“Leisurely was not a word in Bosse’s vocabulary,” George Merwin once said of Swedish rally driver Bosse “Bo” Ljungfeldt. Driving an Alan Mann-prepared Ford Mustang in the 1964 Tour de France, a car that recently emerged from restoration and has been put up for sale, Ljungfeldt thus had a good chance to claim the pony car’s first motorsports win, were it not for a simple electrical gremlin.
Merwin, writing about Ford’s 1963 and 1964 European rally efforts with the Falcon in a 1979 issue of Automobile Quarterly, relayed a story from Graham Hill – a member of the 1964 Falcon rally team – in which Hill described Ljungfeldt’s driving style. “He told about following Bosse over a special stage on which Bosse actually would pass cars by flinging his Falcon up the face of the mountain bordering the narrow road and then dropping back down. As Graham said, ‘I saw him do it time after time and I still don’t believe it.'”
Ljungfeldt, an ice racing champion, had already been under contract to Ford of Europe to drive a Cortina, but as Merwin put together a rally team using Holman and Moody-prepared Falcons to tackle Monte Carlo in 1963, he decided to give Ljungfeldt a shot. He didn’t regret it; Ljungfeldt, though he placed 43rd overall, won all six of the rally’s speed stages and contributed to the Ford marketing blitz that eventually forced Saab to take out its own ads noting that Saab, not Ford, actually won the rally. In the 1964 Monte Carlo rally, Ljungfeldt then took first in class and second overall.
With the arrival of the Mustang, however, Ford dropped the Falcon from its European rally schedule like a hot croissant. At the same time, Ford brought on Alan Mann in England to prepare the rally cars. Mann, according to an interview with Wolfgang Kohrn at PonySite.de, tested Mustang prototypes for Ford as early as February or March of 1964, and later received six production Mustangs from Ford: two white ones destined for the 1964 Liege-Sofia-Liege rally in August (neither of which finished), and four red K-code examples for the Tour de France Automobiles the following month.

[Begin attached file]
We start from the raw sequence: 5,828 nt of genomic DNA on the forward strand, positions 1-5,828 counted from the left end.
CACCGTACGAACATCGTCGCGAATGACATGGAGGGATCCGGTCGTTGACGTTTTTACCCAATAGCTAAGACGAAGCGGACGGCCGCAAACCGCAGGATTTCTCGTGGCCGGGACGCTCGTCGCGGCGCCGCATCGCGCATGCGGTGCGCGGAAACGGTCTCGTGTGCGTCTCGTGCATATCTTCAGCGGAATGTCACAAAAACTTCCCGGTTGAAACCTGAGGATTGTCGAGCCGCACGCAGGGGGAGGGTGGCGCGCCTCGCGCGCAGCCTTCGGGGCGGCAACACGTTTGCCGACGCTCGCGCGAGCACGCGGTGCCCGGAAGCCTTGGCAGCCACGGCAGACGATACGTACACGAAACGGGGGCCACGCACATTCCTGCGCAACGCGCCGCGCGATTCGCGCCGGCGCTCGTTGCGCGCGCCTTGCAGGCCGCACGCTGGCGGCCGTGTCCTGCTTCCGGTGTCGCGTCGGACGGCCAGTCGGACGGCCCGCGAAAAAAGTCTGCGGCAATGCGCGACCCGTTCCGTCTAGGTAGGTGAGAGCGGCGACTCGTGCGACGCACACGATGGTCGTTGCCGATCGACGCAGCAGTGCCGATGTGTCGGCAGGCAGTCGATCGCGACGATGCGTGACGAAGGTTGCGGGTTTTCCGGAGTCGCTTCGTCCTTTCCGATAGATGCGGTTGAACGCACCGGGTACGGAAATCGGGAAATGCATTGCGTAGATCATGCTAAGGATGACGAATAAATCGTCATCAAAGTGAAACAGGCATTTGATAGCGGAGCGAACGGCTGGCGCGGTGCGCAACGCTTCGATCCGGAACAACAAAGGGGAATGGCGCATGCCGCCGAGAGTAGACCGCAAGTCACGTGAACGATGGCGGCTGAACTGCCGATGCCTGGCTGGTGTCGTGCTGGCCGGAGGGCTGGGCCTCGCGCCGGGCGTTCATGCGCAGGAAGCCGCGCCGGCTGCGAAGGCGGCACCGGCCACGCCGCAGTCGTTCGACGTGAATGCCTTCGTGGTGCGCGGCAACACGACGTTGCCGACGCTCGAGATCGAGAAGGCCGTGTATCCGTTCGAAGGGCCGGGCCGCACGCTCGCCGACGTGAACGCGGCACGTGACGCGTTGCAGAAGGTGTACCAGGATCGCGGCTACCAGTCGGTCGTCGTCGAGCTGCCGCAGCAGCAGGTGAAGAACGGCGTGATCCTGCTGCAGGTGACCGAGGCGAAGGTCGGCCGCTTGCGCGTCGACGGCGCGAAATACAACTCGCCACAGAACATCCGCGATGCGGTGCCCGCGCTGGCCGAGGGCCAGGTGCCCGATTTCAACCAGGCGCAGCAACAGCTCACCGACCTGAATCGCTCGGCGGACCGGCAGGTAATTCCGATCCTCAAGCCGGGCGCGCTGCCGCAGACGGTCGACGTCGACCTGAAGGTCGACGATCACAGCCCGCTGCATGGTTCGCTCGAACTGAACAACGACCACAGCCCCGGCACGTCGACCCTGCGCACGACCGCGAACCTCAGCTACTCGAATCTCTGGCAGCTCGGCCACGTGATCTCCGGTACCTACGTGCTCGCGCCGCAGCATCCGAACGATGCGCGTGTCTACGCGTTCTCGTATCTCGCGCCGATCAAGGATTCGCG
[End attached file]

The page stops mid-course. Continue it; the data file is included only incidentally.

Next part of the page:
First organized in 1899, the Tour de France Automobile, which spread its racing over France’s major tracks and up its more daunting mountain passes, was reborn in 1951 and ultimately ran through 1986. French drivers typically dominated the event, but they typically did so in Ferraris and Jaguars, particularly during the early 1960s. In 1964, the Tour would include 117 starters covering 3,700 miles over nine days, visiting such tracks as Reims, Le Mans, and, briefly crossing into Italy, Monza.
As told to Kohrn, the Tour de France Mustangs received Holman and Moody-prepared 289s, Girling disc brakes, and a selection of heavy-duty suspension components either developed for the earlier Falcon rally cars or borrowed from the full-size Galaxie. They also used 60-amp alternators to run the additional forward-facing lighting, heavy-duty radiators, and open exhaust. Mann prepared three of the four to race, keeping one in reserve as a spare. That spare car he would drive himself along with the support retinue, which included a Ford 390-powered Econoline that Ford had Holman and Moody prepare for the Falcon rally efforts.
(A fourth Mustang was entered in the 1964 Tour de France Automobiles, though it was entered by Ford of France and not by Alan Mann Racing.)
According to Mann, Ljungfeldt – who lost power during the Liege rally and drove his car off a 40-foot cliff – suffered another electrical gremlin in the Mustang assigned to him for the Tour de France, license number DPK 5B, which ran under racing number 82. While Mann claimed that Ljungfeldt’s car finished the race, the official results show that it retired, along with the Ford of France-entered Mustang. (Reportedly, Ljungfeldt was disqualified due to “unauthorized help with a battery problem.”) The other two Mustangs, however, finished eighth and ninth overall and first and second in the Touring car class.
The post-race history of the cars gets a little murky. All three were slated to be returned to Ford (or, if sold, the proceeds were to appear as a credit on Alan Mann’s Ford account). Kohrn reported that the class-winning car did indeed return to the United States and that the second-in-class car may have gone on to compete in and win the 1965 British Touring Car Championship series.
The Alan Mann Racing site notes that the Ljungfeldt-driven Mustang was sold to a Ford dealer in Bournemouth, which had Mike Salmon race it, and which later sold the Mustang to Rob Slotemaker, all despite unpaid import duties that should have caused the UK’s Customs department to impound and destroy the car. After half a century, the Mustang found its way back to Alan Mann Racing, which restored the Mustang in its Tour de France livery and which confirmed the Mustang’s identity based on its chassis number (5F07K208111), on the original paint under subsequent racing color schemes, and on the recollections of one of the Alan Mann engineers who originally worked on the car.
Following the restoration, the Mustang crossed the block as part of Bonhams’s Goodwood Revival sale last year with a pre-auction estimate of £250,000 to £300,000 but didn’t sell. Still in the United Kingdom, the Mustang is now up for private sale with an asking price of $225,000. For more information, visit the Hemmings.com listing for the Mustang.